The beleaguered ruble on Monday recorded its biggest one-day fall since the financial meltdown of 1998 after oil prices sank further amid spreading worries about Russia's economy.
The Russian currency's fall -- for a third day in a row -- saw it slump at one point by more than eight percent, to over 53 rubles against the dollar and 67 rubles against the euro in afternoon trading.
The currency then clawed back a little ground to 52 rubles against the dollar and 65 against the euro.
The ruble has now depreciated by some 40 percent against the dollar this year, due to collapsing oil prices and Western sanctions imposed against Russia's support for a separatist uprising in eastern Ukraine.
According to a new study by the polling company Public Opinion, 50 percent of Russians said the falling ruble was having an impact on their lives.
"This is shock and horror," Elina Drozdova, a 39-year-old mother of two, told AFP, referring to the plumetting currency. "The first thought is, 'goodbye summer vacations'."
"Our lives are becoming expensive directly in proportion to the rise of the dollar and euro," she said.
Brent crude was down to $68.39 on Monday morning, a five-year low, following a decision by OPEC last week to leave its output target unchanged.
"Brent’s moving below $70 (-2.7% overnight) has triggered the rout, as consensus seems to hold that the oil price drop will persist over an extended period," Alfa Bank said in a note.
The central bank had propped up the falling ruble through daily interventions until November, when it said it would limit its support and let the ruble float freely.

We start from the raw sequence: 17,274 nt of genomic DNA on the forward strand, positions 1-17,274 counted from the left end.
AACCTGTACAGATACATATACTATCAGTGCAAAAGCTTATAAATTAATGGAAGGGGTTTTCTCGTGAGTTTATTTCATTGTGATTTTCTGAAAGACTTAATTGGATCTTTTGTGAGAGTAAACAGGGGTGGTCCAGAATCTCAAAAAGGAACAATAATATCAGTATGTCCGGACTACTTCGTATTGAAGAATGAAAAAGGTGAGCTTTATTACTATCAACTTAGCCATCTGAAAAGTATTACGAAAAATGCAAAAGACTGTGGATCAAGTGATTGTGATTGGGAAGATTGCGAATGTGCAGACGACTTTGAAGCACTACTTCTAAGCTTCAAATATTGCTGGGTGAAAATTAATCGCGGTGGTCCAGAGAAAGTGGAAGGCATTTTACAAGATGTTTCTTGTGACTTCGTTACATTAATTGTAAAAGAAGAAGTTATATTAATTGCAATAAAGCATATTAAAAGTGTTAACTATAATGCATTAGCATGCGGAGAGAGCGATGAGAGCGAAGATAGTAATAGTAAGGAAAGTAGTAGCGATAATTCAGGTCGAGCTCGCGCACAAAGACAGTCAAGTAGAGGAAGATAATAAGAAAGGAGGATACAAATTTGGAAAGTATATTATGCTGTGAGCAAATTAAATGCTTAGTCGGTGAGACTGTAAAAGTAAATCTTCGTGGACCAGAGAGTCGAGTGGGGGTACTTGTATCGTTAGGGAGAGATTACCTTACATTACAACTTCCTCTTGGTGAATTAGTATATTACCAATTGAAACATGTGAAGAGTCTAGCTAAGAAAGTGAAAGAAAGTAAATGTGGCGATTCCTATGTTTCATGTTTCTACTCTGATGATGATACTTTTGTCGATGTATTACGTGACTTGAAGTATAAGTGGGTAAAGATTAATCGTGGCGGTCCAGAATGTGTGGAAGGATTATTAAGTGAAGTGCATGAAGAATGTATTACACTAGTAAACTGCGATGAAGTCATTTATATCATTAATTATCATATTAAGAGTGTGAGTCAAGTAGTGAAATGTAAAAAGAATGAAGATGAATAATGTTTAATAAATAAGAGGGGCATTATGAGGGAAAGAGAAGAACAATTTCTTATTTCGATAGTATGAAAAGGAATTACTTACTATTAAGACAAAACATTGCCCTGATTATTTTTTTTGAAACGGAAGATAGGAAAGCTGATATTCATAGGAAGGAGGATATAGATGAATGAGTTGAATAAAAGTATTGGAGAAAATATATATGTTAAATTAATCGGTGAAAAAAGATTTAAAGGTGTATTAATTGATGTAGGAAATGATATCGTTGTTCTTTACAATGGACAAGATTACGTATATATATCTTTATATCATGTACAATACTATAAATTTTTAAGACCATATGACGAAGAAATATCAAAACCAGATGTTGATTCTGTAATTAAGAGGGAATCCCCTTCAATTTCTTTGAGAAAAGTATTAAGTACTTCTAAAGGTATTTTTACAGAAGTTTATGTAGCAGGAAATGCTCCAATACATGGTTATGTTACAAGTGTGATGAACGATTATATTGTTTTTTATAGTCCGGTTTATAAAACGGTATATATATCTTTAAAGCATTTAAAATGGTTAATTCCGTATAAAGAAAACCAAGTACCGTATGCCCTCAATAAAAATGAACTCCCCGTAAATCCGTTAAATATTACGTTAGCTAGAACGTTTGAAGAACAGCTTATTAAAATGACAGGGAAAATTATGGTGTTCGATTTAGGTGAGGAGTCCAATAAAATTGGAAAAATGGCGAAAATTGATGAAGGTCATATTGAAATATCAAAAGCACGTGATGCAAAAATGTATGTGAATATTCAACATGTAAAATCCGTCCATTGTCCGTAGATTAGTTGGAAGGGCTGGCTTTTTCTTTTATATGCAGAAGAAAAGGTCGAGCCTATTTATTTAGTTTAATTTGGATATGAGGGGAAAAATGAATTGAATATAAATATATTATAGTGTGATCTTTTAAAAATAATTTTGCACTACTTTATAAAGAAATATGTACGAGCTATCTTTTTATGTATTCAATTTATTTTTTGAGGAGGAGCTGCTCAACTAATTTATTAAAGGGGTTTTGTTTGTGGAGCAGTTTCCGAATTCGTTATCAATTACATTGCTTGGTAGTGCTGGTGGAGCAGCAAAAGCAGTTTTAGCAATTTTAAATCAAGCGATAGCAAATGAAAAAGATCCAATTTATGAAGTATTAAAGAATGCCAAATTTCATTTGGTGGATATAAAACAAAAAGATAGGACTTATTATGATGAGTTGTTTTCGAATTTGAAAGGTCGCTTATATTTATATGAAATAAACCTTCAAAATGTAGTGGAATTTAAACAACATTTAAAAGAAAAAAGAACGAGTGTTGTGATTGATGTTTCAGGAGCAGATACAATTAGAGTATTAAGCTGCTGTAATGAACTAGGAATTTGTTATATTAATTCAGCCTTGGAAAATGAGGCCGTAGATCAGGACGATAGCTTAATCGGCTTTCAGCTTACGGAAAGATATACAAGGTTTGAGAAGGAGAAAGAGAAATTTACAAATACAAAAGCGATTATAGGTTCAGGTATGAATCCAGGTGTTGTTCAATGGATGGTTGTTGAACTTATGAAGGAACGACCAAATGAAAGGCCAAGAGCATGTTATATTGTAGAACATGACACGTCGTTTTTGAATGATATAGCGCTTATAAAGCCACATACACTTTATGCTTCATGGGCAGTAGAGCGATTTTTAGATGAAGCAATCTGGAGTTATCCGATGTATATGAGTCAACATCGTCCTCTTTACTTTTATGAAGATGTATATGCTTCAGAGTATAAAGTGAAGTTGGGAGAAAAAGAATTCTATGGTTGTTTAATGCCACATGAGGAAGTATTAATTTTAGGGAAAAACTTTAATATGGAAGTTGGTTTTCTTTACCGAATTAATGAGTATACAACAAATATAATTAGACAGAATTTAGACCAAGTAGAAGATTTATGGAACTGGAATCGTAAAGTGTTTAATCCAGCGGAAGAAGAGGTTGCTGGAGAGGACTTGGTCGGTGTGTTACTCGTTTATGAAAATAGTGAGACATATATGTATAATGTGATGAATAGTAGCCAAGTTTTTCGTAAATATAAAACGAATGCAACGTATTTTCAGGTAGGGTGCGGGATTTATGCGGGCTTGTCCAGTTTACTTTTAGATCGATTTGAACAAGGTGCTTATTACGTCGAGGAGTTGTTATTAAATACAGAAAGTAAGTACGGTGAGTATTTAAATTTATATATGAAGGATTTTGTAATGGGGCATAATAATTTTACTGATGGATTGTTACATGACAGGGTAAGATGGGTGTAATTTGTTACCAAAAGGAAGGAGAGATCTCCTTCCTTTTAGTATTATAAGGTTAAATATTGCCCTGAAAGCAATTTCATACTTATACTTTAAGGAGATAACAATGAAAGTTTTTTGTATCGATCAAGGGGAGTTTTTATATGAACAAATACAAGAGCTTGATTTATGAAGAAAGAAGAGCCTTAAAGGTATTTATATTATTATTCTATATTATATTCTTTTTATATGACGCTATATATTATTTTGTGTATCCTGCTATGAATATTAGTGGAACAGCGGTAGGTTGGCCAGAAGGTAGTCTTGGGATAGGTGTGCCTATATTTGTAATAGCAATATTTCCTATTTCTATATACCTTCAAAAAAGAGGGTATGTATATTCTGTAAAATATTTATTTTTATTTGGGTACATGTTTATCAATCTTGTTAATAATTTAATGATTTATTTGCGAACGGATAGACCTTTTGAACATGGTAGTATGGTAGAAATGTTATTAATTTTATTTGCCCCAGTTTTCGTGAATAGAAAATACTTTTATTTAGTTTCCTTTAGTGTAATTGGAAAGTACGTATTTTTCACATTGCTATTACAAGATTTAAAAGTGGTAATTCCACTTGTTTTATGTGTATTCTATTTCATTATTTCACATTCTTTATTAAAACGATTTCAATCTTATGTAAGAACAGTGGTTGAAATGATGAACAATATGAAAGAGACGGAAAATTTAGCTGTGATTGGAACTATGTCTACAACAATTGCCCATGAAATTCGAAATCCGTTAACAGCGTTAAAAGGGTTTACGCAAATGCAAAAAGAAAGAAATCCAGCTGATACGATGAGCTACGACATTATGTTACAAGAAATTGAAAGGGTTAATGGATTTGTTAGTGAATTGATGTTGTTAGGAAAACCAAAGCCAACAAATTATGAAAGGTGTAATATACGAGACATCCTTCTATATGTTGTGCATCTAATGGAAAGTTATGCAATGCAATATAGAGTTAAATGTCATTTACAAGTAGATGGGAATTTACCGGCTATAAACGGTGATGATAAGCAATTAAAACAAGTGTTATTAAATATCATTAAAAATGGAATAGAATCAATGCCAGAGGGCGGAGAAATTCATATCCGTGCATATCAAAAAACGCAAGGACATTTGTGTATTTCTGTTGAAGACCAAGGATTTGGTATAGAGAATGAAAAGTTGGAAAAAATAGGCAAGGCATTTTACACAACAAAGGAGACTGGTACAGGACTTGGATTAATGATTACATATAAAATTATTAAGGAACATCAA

The plumetting currency has renewed pressure on the central bank to intervene.
"I personally believe that the situation in which the exchange rate grows from 44.50 to 52.50 (eight rubles, or 18 percent) in five days is a situation of financial instability," said Sergey Romanchuk, the head of currency dealing at Metallinvestbank.
"The Central Bank MUST mitigate volatility on the currency market," he said on Facebook.
The country is expected to record capital outflows of $130 billion as Russians hedge against the falling ruble by converting their ruble savings to foreign currency.
Finance Minister Anton Siluanov said last week that Russia was losing up to $140 billion (112 billion euros) a year because of Western sanctions over the Ukraine conflict.
President Vladimir Putin has brushed off concerns, saying the economic damage was "not fatal".
In a fresh sign that the Kremlin was girding itself for a protracted battle with the West, Putin's chief-of-staff urged officials to put together plans to replace imports across all industries.
"I believe that such work should begin immediately," Sergei Ivanov told officials in comments released by the Kremlin.